506. New Tools for Quantitative Geomorphology: Extraction and Interpretation of Stream Profiles from Digital Topographic Data
Sun., 28 Oct., 9 a.m.-5 p.m. — FULL
Sponsored by NSF Geomorphology and Land Use Dynamics; GSA Quaternary Geology and Geomorphology Division.
Kelin Whipple, Arizona State University; Cameron Wobus, University of Colorado; Eric Kirby, Pennsylvania State University; Benjamin Crosby, Idaho Sate University; Daniel Sheehan, Massachusetts Institute of Technology.
Empirical data from rivers around the world demonstrate a positive correlation between steepness (gradient normalized to drainage area) and the rate of rock uplift. This short course will teach graduate student, professional, and faculty participants how to utilize a set of integrated GIS and numerical analysis tools to exploit this relationship and extract semi-quantitative estimates of rock uplift rates from digital elevation models (DEMs). We will discuss how to obtain and preprocess raw DEM data; how to use our software to create GIS-based maps of river steepness, concavity, and knickpoint locations; and how to interpret these data for tectonic analysis.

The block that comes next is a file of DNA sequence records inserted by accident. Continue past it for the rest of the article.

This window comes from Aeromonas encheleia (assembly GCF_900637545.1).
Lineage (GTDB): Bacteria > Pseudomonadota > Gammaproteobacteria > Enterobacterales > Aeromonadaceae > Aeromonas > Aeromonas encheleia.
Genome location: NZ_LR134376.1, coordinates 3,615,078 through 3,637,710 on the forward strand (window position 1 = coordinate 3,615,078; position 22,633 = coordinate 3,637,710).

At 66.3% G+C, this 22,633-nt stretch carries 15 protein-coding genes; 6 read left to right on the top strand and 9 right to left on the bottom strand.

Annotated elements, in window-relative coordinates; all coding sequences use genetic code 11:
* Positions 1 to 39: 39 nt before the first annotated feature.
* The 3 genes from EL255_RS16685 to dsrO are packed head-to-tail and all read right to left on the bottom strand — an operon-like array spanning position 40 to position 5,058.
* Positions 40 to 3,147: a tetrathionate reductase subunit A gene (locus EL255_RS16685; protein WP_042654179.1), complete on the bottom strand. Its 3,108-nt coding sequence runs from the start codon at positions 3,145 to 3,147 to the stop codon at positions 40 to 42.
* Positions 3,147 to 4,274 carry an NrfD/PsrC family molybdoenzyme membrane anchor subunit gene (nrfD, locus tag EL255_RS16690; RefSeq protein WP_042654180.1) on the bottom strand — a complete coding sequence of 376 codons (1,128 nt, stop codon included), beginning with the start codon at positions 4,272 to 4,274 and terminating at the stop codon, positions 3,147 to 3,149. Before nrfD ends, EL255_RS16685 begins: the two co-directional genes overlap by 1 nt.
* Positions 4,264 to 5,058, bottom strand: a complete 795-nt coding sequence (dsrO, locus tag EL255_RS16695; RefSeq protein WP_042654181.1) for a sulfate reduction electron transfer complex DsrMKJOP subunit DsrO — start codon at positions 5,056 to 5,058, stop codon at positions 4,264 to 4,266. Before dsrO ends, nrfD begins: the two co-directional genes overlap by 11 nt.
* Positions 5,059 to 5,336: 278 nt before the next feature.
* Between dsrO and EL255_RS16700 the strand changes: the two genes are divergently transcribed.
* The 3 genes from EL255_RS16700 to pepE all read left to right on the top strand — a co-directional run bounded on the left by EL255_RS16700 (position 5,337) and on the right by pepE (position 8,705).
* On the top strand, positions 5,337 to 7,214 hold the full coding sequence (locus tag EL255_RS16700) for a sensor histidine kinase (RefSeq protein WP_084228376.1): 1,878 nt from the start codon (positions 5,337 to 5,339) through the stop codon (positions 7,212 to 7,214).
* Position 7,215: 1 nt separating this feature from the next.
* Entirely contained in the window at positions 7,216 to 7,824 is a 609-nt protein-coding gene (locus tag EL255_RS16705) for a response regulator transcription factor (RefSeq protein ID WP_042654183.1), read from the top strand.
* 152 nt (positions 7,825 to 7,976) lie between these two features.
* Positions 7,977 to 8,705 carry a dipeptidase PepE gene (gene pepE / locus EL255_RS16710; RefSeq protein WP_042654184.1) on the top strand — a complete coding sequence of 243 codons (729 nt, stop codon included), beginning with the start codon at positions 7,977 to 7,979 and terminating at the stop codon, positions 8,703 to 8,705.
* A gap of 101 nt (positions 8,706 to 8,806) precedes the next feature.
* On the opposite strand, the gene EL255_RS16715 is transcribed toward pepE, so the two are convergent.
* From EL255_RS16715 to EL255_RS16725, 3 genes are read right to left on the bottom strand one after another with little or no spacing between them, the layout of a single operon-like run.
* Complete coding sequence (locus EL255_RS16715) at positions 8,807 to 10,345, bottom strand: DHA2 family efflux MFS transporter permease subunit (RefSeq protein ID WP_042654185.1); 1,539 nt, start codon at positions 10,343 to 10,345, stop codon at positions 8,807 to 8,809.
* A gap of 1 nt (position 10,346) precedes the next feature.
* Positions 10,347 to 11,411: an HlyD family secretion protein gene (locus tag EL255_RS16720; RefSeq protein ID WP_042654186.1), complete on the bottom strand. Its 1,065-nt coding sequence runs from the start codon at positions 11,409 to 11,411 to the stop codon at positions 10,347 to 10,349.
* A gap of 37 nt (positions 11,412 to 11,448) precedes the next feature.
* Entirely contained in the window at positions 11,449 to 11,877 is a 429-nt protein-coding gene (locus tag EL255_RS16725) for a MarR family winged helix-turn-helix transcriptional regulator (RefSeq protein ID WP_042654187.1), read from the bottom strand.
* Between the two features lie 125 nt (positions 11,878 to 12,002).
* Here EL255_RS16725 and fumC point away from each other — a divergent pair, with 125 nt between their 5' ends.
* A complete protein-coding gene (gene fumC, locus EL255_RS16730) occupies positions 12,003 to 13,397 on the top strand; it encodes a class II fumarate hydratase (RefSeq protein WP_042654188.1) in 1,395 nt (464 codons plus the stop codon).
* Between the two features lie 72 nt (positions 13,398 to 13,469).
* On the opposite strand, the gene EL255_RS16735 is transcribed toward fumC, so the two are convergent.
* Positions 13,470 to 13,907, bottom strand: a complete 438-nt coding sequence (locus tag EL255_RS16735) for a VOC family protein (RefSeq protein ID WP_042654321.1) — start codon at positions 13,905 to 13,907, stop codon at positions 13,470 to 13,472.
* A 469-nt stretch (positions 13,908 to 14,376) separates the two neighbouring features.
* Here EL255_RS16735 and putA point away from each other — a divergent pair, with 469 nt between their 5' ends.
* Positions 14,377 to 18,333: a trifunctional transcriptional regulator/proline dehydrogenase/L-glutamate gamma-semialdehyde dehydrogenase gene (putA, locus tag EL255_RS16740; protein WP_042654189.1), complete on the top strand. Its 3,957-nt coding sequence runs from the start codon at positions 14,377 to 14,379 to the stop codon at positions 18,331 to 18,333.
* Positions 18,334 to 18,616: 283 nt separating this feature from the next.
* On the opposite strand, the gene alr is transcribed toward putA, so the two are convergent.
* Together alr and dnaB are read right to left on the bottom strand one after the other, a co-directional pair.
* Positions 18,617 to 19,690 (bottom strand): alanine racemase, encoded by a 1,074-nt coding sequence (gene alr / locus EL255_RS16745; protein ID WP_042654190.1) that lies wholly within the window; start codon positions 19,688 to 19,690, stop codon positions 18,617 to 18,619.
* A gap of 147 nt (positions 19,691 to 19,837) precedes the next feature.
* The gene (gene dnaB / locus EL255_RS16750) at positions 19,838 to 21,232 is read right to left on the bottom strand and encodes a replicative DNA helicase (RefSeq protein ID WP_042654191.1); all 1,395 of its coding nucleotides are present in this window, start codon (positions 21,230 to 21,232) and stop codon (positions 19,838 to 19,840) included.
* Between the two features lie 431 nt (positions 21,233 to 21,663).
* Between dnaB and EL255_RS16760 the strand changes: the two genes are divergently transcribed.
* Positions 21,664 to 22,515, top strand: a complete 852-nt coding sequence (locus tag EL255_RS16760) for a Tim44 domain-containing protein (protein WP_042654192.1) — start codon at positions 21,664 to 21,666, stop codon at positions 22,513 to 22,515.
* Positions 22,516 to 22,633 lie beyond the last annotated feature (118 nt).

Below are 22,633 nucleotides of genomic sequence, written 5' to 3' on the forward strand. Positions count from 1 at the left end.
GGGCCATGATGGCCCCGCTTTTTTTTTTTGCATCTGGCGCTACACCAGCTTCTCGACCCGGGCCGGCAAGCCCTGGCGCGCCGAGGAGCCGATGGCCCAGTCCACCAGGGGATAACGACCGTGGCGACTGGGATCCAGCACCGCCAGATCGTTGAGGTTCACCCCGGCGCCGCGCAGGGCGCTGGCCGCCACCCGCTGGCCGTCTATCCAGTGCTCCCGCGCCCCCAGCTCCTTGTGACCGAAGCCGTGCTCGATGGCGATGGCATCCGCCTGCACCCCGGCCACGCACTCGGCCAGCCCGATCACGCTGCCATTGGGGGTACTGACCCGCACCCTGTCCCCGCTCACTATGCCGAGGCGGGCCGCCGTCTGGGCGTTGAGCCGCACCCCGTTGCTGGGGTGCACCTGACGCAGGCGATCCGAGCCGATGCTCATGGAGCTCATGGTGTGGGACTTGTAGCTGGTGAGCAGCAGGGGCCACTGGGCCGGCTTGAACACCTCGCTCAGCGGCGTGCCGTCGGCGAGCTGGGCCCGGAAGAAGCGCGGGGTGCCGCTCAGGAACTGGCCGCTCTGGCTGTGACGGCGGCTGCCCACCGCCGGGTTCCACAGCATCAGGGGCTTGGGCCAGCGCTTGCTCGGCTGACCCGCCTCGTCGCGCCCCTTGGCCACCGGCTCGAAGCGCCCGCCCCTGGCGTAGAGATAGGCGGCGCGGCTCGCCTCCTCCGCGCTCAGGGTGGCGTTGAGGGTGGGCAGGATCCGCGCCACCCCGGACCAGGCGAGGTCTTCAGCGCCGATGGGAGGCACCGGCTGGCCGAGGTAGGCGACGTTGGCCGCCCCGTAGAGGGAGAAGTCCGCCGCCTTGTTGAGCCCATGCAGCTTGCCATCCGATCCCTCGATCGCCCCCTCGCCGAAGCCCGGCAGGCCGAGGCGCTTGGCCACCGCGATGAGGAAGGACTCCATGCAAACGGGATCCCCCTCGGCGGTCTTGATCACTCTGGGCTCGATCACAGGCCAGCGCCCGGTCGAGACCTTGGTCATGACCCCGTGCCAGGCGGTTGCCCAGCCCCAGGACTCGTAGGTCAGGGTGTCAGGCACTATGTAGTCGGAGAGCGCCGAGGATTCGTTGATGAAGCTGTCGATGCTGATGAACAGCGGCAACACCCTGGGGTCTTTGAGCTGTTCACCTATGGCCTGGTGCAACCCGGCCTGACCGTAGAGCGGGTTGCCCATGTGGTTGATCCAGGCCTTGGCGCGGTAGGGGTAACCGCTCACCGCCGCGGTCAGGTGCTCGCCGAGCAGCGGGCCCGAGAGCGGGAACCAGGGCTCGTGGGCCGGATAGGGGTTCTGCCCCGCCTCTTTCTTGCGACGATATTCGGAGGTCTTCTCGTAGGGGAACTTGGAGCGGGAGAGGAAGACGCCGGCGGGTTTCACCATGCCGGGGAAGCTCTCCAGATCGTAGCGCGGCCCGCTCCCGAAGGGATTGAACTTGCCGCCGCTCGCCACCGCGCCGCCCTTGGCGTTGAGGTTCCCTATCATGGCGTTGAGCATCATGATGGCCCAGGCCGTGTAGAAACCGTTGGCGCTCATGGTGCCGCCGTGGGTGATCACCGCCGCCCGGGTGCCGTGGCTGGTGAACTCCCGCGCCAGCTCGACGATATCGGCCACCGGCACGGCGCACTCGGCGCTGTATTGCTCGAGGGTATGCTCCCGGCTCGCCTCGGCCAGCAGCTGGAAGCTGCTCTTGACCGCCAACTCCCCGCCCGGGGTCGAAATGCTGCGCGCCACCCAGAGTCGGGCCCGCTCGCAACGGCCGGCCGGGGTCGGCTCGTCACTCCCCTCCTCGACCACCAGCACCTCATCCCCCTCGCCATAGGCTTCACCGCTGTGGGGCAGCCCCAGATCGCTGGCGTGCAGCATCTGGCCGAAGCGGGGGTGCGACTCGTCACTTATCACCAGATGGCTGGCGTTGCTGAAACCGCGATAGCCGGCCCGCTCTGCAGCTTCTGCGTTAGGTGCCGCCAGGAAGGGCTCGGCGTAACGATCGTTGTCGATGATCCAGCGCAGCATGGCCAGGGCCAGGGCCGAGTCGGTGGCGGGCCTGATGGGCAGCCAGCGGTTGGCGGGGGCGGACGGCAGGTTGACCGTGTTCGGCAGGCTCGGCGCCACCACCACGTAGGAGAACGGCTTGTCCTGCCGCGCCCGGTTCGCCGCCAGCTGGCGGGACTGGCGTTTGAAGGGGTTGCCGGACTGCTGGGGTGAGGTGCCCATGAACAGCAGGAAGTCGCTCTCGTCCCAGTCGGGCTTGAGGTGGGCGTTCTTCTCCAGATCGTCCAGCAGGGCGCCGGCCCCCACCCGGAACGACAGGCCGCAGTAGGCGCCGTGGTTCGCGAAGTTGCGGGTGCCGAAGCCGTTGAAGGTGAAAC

Limit: 20. Fee: US$60; includes course materials and lunch. CEU: 0.7.
507. Processing and Analysis of GeoEarthscope and Other Community LiDAR Topography Datasets
Sat., 27 Oct., 9 a.m.-5 p.m. — FULL
Ramon Arrowsmith, Arizona State University; Chris Crosby, Arizona State University; David Phillips, UNAVCO.